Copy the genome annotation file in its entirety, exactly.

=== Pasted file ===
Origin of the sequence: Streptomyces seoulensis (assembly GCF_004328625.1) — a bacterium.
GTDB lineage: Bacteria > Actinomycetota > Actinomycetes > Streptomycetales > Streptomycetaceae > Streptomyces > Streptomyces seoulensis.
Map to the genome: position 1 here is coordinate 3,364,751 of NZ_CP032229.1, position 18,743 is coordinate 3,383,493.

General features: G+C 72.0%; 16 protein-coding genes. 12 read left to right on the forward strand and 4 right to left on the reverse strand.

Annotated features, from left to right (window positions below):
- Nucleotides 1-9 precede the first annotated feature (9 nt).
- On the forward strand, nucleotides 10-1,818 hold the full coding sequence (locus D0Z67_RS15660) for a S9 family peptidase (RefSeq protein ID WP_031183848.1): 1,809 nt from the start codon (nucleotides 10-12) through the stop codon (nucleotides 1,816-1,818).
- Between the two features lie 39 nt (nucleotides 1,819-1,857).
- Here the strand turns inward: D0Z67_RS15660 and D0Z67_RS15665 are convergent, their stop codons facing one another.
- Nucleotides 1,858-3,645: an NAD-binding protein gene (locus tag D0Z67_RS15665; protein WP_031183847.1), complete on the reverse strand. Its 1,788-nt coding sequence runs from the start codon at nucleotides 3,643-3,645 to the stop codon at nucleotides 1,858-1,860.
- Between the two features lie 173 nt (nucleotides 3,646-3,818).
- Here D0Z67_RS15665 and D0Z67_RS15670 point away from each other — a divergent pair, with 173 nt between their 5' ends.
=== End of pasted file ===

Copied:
Origin of the sequence: Streptomyces seoulensis (assembly GCF_004328625.1) — a bacterium.
GTDB lineage: Bacteria > Actinomycetota > Actinomycetes > Streptomycetales > Streptomycetaceae > Streptomyces > Streptomyces seoulensis.
Map to the genome: position 1 here is coordinate 3,364,751 of NZ_CP032229.1, position 18,743 is coordinate 3,383,493.

General features: G+C 72.0%; 16 protein-coding genes. 12 read left to right on the forward strand and 4 right to left on the reverse strand.

Annotated features, from left to right (window positions below):
- Nucleotides 1-9 precede the first annotated feature (9 nt).
- On the forward strand, nucleotides 10-1,818 hold the full coding sequence (locus D0Z67_RS15660) for a S9 family peptidase (RefSeq protein ID WP_031183848.1): 1,809 nt from the start codon (nucleotides 10-12) through the stop codon (nucleotides 1,816-1,818).
- Between the two features lie 39 nt (nucleotides 1,819-1,857).
- Here the strand turns inward: D0Z67_RS15660 and D0Z67_RS15665 are convergent, their stop codons facing one another.
- Nucleotides 1,858-3,645: an NAD-binding protein gene (locus tag D0Z67_RS15665; protein WP_031183847.1), complete on the reverse strand. Its 1,788-nt coding sequence runs from the start codon at nucleotides 3,643-3,645 to the stop codon at nucleotides 1,858-1,860.
- Between the two features lie 173 nt (nucleotides 3,646-3,818).
- Here D0Z67_RS15665 and D0Z67_RS15670 point away from each other — a divergent pair, with 173 nt between their 5' ends.